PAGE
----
Far Behind

Trauma, Obesity, and Ghrelin

New studies suggest that trauma, obesity, and ghrelin may interact to provide yet another biological pathway for obesity. Clinicians will tell you that traumatic stress, such as sexual abuse, can be an important risk factor for obesity. Now researchers at the Harvard School of Public Health have documented that symptoms of post-traumatic stress disorder (PTSD) lead to a more rapid rise in BMI and the development of obesity in women. And animal studies are showing that the hunger-regulating hormone ghrelin may play a role in the response to traumatic stress and the development of PTSD.

Laura D. Kubzansky and colleagues analyzed data from 54,224 women in the Nurses Health Study II to evaluate whether women who developed PTSD were more likely to subsequently develop obesity. They found both an increased risk of developing obesity and an accelerated rate of increase in BMI subsequent to the development of PTSD symptoms. Kubzansky noted:

Physicians may be more effective if they can recognize and manage this type of emotional distress. Our work may also suggest that women with PTSD should be monitored or undergo screening for development of adverse cardiometabolic outcomes. In fact, our work highlights the importance of expanding PTSD treatments to attend to behavioral alterations — such as changes in diet or exercise — that lead to obesity.

Providing further insight is a series of animal studies from MIT that document an interaction between ghrelin, traumatic stress, and growth hormone in the brain’s amygdala in response to traumatic stress. They found that elevated ghrelin levels in chronic fear and stress as experienced in PTSD interacted with growth hormone to reinforce fearsome memories. This animal research, published in Molecular Psychiatry, suggests a complex relationship between PTSD, ghrelin, and obesity.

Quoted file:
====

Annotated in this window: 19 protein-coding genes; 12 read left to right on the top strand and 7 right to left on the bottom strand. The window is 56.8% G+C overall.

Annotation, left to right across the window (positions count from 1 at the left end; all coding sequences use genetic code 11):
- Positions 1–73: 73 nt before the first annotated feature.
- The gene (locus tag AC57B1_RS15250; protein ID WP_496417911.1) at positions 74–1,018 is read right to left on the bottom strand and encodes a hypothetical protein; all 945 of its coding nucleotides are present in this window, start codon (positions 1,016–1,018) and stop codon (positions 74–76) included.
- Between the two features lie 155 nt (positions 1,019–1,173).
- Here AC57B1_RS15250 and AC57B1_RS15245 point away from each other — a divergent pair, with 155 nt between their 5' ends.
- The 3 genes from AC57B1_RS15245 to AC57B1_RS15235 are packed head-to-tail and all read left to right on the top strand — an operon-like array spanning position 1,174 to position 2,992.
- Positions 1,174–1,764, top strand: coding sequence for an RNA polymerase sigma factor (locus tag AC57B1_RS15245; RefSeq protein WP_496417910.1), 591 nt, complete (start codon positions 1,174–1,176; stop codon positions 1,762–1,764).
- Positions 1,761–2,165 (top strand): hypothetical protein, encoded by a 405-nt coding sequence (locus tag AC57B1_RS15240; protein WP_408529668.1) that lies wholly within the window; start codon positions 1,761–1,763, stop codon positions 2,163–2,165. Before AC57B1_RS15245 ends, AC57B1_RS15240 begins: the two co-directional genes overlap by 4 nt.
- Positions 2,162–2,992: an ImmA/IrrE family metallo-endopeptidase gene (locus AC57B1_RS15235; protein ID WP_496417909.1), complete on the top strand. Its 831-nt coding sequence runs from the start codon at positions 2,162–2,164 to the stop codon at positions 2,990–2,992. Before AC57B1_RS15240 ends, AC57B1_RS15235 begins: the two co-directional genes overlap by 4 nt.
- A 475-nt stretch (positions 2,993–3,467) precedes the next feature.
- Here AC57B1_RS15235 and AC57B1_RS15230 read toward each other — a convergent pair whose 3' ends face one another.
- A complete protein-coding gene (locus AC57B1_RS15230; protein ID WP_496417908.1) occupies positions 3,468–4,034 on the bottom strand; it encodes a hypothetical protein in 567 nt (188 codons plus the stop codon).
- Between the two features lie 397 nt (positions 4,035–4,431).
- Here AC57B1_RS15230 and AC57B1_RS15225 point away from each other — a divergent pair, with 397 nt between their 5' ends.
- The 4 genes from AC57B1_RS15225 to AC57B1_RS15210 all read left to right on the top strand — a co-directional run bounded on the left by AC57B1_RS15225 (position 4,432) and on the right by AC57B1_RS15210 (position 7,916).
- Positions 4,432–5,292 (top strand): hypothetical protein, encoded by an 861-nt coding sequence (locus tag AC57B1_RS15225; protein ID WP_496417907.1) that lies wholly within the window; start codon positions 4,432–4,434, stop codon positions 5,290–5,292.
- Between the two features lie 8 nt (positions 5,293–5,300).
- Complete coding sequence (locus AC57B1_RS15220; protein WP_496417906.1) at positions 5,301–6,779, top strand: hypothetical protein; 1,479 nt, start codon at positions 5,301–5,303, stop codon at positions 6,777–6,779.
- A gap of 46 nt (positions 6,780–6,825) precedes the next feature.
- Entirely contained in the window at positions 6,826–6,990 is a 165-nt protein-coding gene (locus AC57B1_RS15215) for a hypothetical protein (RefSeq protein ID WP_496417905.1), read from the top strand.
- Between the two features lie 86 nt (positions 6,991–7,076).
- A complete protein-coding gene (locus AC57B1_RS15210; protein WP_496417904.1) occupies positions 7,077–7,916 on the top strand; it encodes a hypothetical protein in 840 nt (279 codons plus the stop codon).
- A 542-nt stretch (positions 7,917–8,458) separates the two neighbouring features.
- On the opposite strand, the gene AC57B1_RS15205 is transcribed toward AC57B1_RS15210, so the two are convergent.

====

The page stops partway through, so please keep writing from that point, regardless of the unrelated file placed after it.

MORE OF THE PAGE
If we can better understand the neuroscience linking PTSD and obesity, important advances for treatment in this substantial subset of people with obesity will result.

Click here to read more about PTSD and obesity in the LA Times and here to read the study. Click here to read more about ghrelin and PTSD in the MIT Technology Review, and here to read the study.

Far Behind, photograph © Lauren Rushing / flickr

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2 Responses to “Trauma, Obesity, and Ghrelin”

  1. December 19, 2013 at 3:32 pm, RM PhD said:

    Thank you!

    I am very excited for my work to finally be published for the scientific community in Molecular Psychiatry and exhilarated for the press, like yours, that is making it accessible to a wider audience!

    If you or your readers would like to know more, the primary article is open access and can be found here: http://bit.ly/18G7TQw

    Cheers,
    Retsina Meyer

    Retsina Meyer, PhD
    Neuroscience | MIT ’13

  2. December 20, 2013 at 4:02 am, Ted said:

    Thanks for the link and for some fascinating research, Retsina!